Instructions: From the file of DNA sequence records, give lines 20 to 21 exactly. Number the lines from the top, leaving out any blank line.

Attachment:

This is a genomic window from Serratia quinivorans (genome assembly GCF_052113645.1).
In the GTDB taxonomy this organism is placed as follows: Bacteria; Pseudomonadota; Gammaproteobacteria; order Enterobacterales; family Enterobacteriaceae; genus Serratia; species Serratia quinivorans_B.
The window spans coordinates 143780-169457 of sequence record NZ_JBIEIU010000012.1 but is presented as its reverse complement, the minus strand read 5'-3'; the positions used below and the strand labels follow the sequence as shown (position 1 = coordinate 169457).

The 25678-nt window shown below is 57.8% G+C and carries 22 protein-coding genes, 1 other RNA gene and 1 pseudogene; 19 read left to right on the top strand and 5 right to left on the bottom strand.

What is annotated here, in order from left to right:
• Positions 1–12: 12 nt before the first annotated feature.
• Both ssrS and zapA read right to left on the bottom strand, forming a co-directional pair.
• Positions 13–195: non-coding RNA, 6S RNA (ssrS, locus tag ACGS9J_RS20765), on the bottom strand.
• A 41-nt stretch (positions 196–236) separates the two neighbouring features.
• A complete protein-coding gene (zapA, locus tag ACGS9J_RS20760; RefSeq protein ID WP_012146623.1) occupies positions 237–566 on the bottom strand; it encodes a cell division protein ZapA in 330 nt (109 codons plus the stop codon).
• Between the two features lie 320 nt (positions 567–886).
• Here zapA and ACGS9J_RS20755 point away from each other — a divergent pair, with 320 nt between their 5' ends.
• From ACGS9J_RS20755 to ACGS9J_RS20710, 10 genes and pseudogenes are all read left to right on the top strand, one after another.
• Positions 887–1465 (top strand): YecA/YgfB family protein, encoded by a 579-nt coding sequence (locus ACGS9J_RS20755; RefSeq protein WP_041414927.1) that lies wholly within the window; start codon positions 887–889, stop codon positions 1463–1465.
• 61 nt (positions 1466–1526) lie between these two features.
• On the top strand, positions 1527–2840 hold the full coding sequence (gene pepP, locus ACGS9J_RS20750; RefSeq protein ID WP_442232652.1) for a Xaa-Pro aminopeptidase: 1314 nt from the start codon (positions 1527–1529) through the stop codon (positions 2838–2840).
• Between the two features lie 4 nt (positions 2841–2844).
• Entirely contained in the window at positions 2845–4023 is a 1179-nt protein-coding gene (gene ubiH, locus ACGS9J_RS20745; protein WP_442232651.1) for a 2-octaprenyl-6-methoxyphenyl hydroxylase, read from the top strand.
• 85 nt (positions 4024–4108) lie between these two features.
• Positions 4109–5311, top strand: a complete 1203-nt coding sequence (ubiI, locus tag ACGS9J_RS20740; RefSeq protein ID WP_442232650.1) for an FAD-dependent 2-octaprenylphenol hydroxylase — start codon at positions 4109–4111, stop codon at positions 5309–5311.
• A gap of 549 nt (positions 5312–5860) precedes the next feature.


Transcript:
• Positions 4109–5311, top strand: a complete 1203-nt coding sequence (ubiI, locus tag ACGS9J_RS20740; RefSeq protein ID WP_442232650.1) for an FAD-dependent 2-octaprenylphenol hydroxylase — start codon at positions 4109–4111, stop codon at positions 5309–5311.
• A gap of 549 nt (positions 5312–5860) precedes the next feature.